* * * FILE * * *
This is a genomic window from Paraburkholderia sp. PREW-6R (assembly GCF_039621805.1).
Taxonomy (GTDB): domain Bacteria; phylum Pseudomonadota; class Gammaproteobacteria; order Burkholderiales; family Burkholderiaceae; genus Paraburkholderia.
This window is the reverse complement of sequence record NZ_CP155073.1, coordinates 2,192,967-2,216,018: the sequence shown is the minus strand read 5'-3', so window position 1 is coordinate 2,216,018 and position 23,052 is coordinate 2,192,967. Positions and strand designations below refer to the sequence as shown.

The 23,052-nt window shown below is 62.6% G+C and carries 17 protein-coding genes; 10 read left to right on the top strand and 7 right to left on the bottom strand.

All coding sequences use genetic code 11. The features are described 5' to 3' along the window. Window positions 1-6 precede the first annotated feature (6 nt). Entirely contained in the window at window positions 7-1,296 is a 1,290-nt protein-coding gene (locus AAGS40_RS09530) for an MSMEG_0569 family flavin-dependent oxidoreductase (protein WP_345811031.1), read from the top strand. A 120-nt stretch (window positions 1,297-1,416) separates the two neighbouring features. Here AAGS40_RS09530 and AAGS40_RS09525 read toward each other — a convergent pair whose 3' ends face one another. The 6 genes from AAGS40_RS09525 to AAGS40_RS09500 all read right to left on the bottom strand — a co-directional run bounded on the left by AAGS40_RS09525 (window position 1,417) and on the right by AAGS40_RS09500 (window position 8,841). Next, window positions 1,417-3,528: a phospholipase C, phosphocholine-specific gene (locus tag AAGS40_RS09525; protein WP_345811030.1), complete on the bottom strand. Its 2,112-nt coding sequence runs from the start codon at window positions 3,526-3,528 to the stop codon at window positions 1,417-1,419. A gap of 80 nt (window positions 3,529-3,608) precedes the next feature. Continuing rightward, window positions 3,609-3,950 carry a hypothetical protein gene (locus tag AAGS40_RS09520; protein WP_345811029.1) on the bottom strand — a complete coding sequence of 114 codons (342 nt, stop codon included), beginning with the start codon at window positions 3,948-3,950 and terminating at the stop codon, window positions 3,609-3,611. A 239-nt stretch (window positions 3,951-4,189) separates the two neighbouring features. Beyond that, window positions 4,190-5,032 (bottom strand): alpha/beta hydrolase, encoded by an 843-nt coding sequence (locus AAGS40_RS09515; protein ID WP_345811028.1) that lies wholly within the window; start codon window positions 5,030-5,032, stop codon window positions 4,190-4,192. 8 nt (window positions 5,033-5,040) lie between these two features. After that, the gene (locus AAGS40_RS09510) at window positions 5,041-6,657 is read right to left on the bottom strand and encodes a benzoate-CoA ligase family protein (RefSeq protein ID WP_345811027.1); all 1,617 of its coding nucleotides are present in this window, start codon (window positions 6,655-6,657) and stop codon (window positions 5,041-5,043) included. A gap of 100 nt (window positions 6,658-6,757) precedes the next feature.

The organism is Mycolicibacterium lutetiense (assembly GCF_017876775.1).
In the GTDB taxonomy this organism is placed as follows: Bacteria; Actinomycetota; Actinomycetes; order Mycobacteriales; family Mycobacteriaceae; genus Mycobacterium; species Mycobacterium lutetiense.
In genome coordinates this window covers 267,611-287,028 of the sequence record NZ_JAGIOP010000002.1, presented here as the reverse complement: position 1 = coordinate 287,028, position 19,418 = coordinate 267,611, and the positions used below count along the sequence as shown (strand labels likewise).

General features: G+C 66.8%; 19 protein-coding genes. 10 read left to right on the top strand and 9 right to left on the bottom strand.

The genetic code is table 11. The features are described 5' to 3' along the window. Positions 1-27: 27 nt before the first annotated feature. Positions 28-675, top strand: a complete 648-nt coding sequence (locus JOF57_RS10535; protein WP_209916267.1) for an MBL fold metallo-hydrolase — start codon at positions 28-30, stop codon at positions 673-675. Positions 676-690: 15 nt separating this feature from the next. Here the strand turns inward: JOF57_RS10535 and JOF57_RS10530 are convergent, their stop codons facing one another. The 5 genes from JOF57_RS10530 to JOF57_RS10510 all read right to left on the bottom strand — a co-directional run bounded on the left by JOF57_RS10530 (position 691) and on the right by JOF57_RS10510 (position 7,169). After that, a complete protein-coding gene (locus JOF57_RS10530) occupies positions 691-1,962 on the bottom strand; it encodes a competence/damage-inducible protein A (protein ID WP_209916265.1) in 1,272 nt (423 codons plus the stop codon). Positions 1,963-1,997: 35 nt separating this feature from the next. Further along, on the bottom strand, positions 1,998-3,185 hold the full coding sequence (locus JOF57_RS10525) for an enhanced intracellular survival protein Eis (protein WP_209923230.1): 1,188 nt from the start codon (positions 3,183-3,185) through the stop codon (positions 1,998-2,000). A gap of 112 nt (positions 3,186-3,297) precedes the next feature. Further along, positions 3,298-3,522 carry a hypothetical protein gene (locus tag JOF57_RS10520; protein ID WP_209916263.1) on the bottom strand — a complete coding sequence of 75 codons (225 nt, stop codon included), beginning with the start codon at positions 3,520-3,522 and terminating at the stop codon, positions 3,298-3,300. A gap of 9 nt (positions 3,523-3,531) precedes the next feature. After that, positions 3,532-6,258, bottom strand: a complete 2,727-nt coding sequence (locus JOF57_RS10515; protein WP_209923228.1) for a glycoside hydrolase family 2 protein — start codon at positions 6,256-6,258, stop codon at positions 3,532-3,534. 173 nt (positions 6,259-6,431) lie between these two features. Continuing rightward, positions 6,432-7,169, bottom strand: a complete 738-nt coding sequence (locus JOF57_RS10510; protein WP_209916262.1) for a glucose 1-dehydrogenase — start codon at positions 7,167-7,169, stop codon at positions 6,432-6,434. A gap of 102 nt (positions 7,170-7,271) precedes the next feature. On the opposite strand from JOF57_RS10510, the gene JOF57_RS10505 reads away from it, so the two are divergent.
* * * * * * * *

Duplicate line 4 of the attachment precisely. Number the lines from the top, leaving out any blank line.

The 23,052-nt window shown below is 62.6% G+C and carries 17 protein-coding genes; 10 read left to right on the top strand and 7 right to left on the bottom strand.